Each time you rotate the teams, the horizontal lines define a new set of matchups. If there are N teams and you rotate them N times, then the horizontal lines define N sets of matchups for the N rounds of the tournament. Each team plays every other team once and has a bye. The following picture shows the rotated teams for this example.

[round robin]

Here’s the round robin schedule for this example.

Round 1
    A has a bye
    E vs B
    D vs C
Round 2
    E has a bye
    D vs A
    C vs B
Round 3
    D has a bye
    C vs E
    B vs A
Round 4
    C has a bye
    B vs D
    A vs E
Round 5
    B has a bye
    A vs C
    E vs D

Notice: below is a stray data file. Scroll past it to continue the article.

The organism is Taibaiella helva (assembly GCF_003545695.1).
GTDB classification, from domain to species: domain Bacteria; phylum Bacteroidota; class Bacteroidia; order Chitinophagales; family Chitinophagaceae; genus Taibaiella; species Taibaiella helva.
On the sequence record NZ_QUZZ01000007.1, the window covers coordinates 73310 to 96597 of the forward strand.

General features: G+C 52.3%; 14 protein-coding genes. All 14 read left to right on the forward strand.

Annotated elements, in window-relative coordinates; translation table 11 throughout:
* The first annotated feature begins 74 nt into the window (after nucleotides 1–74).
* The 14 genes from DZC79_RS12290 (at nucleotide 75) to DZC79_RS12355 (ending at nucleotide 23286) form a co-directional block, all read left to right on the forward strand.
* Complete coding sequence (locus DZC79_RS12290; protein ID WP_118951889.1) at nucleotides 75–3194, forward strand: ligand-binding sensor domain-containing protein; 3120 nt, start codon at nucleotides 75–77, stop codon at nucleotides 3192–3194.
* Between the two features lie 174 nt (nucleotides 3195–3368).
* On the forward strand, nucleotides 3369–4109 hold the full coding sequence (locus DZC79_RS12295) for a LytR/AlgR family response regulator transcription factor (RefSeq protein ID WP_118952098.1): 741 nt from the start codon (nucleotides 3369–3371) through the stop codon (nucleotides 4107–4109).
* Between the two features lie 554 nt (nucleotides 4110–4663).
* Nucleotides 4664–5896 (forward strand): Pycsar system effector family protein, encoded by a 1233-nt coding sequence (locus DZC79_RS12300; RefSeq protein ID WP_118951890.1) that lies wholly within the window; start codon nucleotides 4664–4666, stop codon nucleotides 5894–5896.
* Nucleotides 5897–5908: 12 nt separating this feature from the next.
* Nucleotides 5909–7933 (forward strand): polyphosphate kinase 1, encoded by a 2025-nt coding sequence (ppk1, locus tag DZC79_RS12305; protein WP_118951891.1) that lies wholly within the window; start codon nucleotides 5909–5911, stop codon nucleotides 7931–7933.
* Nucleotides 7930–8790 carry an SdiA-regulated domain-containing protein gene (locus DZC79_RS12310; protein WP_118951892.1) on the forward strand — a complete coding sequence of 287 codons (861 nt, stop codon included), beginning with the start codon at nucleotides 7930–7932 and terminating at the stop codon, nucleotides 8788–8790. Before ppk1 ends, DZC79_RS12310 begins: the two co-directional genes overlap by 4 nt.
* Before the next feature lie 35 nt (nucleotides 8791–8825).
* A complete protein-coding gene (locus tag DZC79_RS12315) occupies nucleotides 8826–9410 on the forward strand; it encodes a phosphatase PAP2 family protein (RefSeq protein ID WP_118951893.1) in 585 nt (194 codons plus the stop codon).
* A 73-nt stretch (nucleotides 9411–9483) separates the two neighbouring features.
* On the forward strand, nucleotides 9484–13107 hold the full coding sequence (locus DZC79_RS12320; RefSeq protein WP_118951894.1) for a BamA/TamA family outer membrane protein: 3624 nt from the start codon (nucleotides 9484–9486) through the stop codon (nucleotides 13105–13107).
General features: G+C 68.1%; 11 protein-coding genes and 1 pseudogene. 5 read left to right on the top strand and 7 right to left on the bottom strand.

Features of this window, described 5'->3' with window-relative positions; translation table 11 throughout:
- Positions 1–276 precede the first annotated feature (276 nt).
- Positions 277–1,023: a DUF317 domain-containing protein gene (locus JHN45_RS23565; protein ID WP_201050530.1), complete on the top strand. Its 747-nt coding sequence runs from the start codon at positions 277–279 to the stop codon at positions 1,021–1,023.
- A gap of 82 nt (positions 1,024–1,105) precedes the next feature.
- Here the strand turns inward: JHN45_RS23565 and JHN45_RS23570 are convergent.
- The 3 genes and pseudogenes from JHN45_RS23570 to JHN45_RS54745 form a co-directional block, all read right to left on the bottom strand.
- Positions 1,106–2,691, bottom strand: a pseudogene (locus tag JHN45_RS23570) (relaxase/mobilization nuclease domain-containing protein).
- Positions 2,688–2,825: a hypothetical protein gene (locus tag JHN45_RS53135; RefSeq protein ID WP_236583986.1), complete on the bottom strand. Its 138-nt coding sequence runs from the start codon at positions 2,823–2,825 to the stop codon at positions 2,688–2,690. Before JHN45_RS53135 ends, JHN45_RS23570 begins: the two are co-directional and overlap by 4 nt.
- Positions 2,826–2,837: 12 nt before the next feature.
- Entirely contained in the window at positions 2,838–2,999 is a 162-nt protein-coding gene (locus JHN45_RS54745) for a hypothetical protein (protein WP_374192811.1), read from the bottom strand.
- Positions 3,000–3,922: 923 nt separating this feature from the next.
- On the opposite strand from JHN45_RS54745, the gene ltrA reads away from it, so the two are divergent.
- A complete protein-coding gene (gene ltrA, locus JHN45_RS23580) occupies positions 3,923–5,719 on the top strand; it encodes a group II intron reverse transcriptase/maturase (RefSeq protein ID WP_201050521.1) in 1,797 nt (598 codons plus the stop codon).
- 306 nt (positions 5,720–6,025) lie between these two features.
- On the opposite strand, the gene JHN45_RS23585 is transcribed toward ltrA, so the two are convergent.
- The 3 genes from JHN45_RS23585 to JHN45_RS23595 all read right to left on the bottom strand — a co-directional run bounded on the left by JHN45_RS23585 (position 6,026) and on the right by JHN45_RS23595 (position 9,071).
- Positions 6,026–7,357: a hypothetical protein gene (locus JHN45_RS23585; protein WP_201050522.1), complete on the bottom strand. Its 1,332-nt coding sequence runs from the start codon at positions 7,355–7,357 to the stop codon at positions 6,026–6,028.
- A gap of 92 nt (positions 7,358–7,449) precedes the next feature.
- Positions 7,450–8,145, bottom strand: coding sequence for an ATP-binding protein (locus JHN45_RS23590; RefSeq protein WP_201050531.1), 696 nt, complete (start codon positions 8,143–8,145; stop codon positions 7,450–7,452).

Now how do we assign a home team for each matchup? One method is to look at the horizontal lines again. During the rotations, each team visits at each end of every horizontal line exactly once. If we pick one end of each horizontal line to represent a home team, then every line defines a home team. Furthermore every team is a home team once for each horizontal line, so every team is home the same number of times.

You could simply say that the left end of each horizontal line represents a home team, but then each team will be home for several rounds in a row and then away for several rounds in a row. That might not be a problem, but it seems like it might be emotionally taxing. It might make it hard for a team to build momentum after a long string of being the away team.

To avoid that, we can alternate the directions of the horizontal lines a shown in the following picture.

[round robin]